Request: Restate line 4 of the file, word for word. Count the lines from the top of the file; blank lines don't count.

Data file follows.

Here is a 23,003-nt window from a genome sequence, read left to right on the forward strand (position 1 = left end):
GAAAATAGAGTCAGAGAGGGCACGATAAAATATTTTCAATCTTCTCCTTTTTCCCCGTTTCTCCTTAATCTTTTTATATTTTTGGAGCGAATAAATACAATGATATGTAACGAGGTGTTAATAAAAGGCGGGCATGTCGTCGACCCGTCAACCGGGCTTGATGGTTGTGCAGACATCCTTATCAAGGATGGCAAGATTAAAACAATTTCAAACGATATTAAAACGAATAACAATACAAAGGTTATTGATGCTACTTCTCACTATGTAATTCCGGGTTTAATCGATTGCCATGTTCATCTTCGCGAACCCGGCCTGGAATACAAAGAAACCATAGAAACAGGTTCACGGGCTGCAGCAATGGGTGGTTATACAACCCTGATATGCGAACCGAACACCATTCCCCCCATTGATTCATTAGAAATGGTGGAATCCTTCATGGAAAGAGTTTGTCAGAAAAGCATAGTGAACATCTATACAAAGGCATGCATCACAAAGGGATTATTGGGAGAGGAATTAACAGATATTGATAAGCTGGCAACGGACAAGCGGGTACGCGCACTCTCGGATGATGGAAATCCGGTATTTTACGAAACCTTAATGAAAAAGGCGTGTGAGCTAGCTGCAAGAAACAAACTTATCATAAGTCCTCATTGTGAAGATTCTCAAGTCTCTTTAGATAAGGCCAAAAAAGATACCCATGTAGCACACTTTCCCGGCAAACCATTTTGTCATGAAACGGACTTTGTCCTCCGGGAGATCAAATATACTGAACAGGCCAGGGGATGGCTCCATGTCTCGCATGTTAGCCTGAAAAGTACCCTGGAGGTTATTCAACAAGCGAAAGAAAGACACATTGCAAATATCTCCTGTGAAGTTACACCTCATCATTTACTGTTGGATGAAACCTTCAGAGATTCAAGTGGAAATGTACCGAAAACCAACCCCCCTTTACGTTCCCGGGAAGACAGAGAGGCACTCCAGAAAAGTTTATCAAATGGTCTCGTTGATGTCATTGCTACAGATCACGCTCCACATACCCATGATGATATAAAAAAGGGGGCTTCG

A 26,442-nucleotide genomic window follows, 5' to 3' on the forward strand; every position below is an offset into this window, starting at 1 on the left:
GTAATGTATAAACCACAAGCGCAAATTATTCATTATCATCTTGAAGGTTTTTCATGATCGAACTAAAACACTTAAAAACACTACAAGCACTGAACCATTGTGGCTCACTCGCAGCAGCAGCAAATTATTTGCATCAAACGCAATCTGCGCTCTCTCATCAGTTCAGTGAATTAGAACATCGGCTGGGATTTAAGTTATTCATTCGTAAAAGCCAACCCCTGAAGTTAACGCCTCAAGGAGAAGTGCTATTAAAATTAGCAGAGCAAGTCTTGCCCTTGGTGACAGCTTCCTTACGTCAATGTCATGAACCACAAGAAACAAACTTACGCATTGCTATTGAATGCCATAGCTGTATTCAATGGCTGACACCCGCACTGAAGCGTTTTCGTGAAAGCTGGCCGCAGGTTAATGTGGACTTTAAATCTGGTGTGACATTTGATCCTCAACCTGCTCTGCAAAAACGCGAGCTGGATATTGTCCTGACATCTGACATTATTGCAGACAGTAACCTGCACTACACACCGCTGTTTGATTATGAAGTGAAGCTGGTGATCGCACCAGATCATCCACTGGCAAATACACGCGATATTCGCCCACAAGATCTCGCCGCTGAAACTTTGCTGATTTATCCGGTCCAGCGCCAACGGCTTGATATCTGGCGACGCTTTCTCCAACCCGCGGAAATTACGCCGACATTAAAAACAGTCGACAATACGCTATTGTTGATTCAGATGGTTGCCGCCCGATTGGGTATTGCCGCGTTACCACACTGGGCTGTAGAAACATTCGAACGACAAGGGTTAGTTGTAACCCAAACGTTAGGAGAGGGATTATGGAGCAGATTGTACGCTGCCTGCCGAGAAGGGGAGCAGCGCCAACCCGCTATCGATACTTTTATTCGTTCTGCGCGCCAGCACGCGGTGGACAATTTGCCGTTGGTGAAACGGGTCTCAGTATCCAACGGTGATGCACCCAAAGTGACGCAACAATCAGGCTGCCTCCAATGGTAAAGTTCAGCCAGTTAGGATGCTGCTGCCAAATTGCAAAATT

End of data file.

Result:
GTAATGTATAAACCACAAGCGCAAATTATTCATTATCATCTTGAAGGTTTTTCATGATCGAACTAAAACACTTAAAAACACTACAAGCACTGAACCATTGTGGCTCACTCGCAGCAGCAGCAAATTATTTGCATCAAACGCAATCTGCGCTCTCTCATCAGTTCAGTGAATTAGAACATCGGCTGGGATTTAAGTTATTCATTCGTAAAAGCCAACCCCTGAAGTTAACGCCTCAAGGAGAAGTGCTATTAAAATTAGCAGAGCAAGTCTTGCCCTTGGTGACAGCTTCCTTACGTCAATGTCATGAACCACAAGAAACAAACTTACGCATTGCTATTGAATGCCATAGCTGTATTCAATGGCTGACACCCGCACTGAAGCGTTTTCGTGAAAGCTGGCCGCAGGTTAATGTGGACTTTAAATCTGGTGTGACATTTGATCCTCAACCTGCTCTGCAAAAACGCGAGCTGGATATTGTCCTGACATCTGACATTATTGCAGACAGTAACCTGCACTACACACCGCTGTTTGATTATGAAGTGAAGCTGGTGATCGCACCAGATCATCCACTGGCAAATACACGCGATATTCGCCCACAAGATCTCGCCGCTGAAACTTTGCTGATTTATCCGGTCCAGCGCCAACGGCTTGATATCTGGCGACGCTTTCTCCAACCCGCGGAAATTACGCCGACATTAAAAACAGTCGACAATACGCTATTGTTGATTCAGATGGTTGCCGCCCGATTGGGTATTGCCGCGTTACCACACTGGGCTGTAGAAACATTCGAACGACAAGGGTTAGTTGTAACCCAAACGTTAGGAGAGGGATTATGGAGCAGATTGTACGCTGCCTGCCGAGAAGGGGAGCAGCGCCAACCCGCTATCGATACTTTTATTCGTTCTGCGCGCCAGCACGCGGTGGACAATTTGCCGTTGGTGAAACGGGTCTCAGTATCCAACGGTGATGCACCCAAAGTGACGCAACAATCAGGCTGCCTCCAATGGTAAAGTTCAGCCAGTTAGGATGCTGCTGCCAAATTGCAAAATT